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What Is Northern Pass? Northern Pass is a proposal to run 192 miles of new power lines from Canada, through northern New Hampshire, south to Concord, and then eastward to Deerfield. The project is a collaboration between Eversource (previously known as Public Service of New Hampshire) and Hydro-Quebec, which is owned by the provincial government of Quebec. The utilities say the $1.6 billion Northern Pass project would transport 1,090 megawatts of electricity from Quebec – which derives more than 90 percent of its power from hydroelectric dams – to the New England power grid.The ControversyNorthern Pass has proved an incredibly controversial issue in New Hampshire, especially in the North CountryThe project has generated considerable controversy from the beginning. Despite its statewide impacts, many of the projects most dedicated opponents come from the sparsely-populated and heavily forested North Country.Eversource says the new lines would bring jobs and tax revenue to this struggling part of the state. But opponents of the project say it would mean only temporary jobs for residents when it's under construction. They also say it will deface New Hampshire's forestland, hurting tourism and lowering property values. Depending on the location, developers say the project's towers will range from 85 to 135 feet tall.Polls have consistently found the public remains sharply divided on this issue.Some critics have pushed for the entire project to be buried. Politicians ranging from Sen. Maggie Hassan to former Sen. Kelly Ayotte to 2012 GOP presidential candidate Newt Gingrich have floated this move as having the potential to soften opposition. Eversource maintains this would be too expensive, and would effectively make the project impossible to pursue. The Route: Real Estate Chess Plays Out In The North Country Northern Pass and its opponents have been fighting over control of land along potential routesNorthern Pass has considered a number of routes for the project, but has publicly announced three. The first, unveiled in 2011, faced major backlash from North Country residents and environmental groups. Over the next couple of years, the project and its primary opponent the Society for the Protection of New Hampshire Forests played a prolonged chess match over parcels of North Country land. Northern Pass ultimately spent more than $40 million purchasing acres of undeveloped land in the North Country. Meanwhile, the Forest Society undertook an aggressive fundraising campaign and sought a slew of conservation easements to block potential routes.This maneuvering narrowed the options for Northern Pass. One lingering possibility was exercising eminent domain. Northern Pass publicly stated it was not interested in pursuing eminent domain. But in 2012, in response to strong statewide opposition, the Legislature closed the option altogether, outlawing the practice except in cases where a new transmission line was needed to maintain the reliability of the electric system.By the spring of 2013, Northern Pass opponents believed the project was essentially "cornered" into trying to route the power line through a large conservation easement, called the Connecticut Lakes Headwaters. The governor at that time, Democrat Maggie Hassan, said she opposed such a move on the part of Northern Pass.Second Time Around: Northern Pass Announces Alternative RouteIn June of 2013, Northern Pass unveiled its second proposed route. Abandoning its previous strategy (and $40 million in land purchases) altogether, the project proposed building along existing state and local North Country roadways in Clarksville and Stewartstown. In a nod to project opponents, Northern Pass also said it will bury 7.5 miles of line in Stewartstown, Clarksville, and under the Connecticut River. That raised the price tag on the project from $1.2 billion as initially proposed to about $1.4 billion. While opponents said this move was progress, many – including the Forest Society – maintained that Northern Pass should be able to bury all 180 miles of power lines.Final Route: Burial through the White Mountains0000017a-15d9-d736-a57f-17ff8a620000 After years of continued opposition, Northern Pass made its final concession to critics. It downsized the powerline from an initial proposal of 1,200 megawatts to 1,090 to take advantage of a new technology, known as HVDC lite. This move made it more economical to bury portions of the line, and Eversource said it was now willing to bury 52 additional miles of the project. The new route would be alongside state roadways as the project passed through the White Mountain National Forest.While the governor called the change “an important improvement,” she also said “further improvements” to the project should be made. The partial burial did not placate the project’s fiercest opponents, but some speculated that it would help the project clear one significant hurdle: whether it would get approval to use public lands from the top official at the White Mountain National Forest. The move pushed the estimated price tag up again, to $1.6 billion, now for a project that would deliver less power.With its new route in hand, project officials filed to build the project in October of 2015.Before the Site Evaluation CommitteeThe application to state officials was likely the longest and most complicated in the state’s history, and 161 individuals, interest groups, and municipalities asked to be allowed to participate in the process to evaluate the merits of the project.Given the size and complexity of the project, many of the interveners pushed for a longer review than the standard one year that state law dictates. In May of 2016, those groups got their wish, and the decision was pushed back 9 months. The final deadline was set for September of 2017. However, once the proceeding got under way, it was clear that even this delay would not allow time to hear from all of the witnesses called by the various interveners. Early in September of 2017 it was delayed again, with a final decision set for February 2018.DeniedOn February 1st, 2018, the New Hampshire Site Evaluation Committee voted unanimously to deny the permit for Northern Pass, a decision that triggered an appeals process that was taken up by the New Hampshire Supreme Court in late 2018.In May of 2019, the court heard orgal arguments on the appeal.On July 19, 2019, the court issued its ruling. In a unanimous decision, the SEC's rejection of the project was upheld, likely marking the end of Northern Pass as it was proposed.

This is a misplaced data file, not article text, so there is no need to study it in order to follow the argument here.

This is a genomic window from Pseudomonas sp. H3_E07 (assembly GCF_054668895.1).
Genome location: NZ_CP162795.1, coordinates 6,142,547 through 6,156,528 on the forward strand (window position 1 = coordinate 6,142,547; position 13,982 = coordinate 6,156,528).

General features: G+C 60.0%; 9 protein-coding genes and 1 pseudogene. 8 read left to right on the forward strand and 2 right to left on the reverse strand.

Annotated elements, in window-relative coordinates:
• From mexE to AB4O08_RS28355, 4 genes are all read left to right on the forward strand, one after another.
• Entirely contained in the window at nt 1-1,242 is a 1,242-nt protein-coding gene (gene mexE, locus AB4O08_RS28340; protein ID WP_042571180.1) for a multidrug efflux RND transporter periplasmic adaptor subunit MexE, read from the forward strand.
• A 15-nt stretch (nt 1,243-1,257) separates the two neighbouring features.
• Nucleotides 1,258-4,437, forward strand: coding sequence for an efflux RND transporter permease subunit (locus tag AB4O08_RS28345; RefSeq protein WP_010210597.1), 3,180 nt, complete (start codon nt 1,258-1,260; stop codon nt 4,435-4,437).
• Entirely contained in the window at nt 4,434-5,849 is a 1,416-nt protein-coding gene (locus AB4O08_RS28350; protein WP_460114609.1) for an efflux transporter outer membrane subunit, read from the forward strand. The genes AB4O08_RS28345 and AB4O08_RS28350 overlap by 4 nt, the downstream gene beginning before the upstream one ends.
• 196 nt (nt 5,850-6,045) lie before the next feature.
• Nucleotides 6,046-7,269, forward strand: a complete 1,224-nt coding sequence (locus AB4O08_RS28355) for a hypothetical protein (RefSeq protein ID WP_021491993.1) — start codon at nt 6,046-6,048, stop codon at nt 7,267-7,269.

Northern Pass Making Waves in North Country Senate Race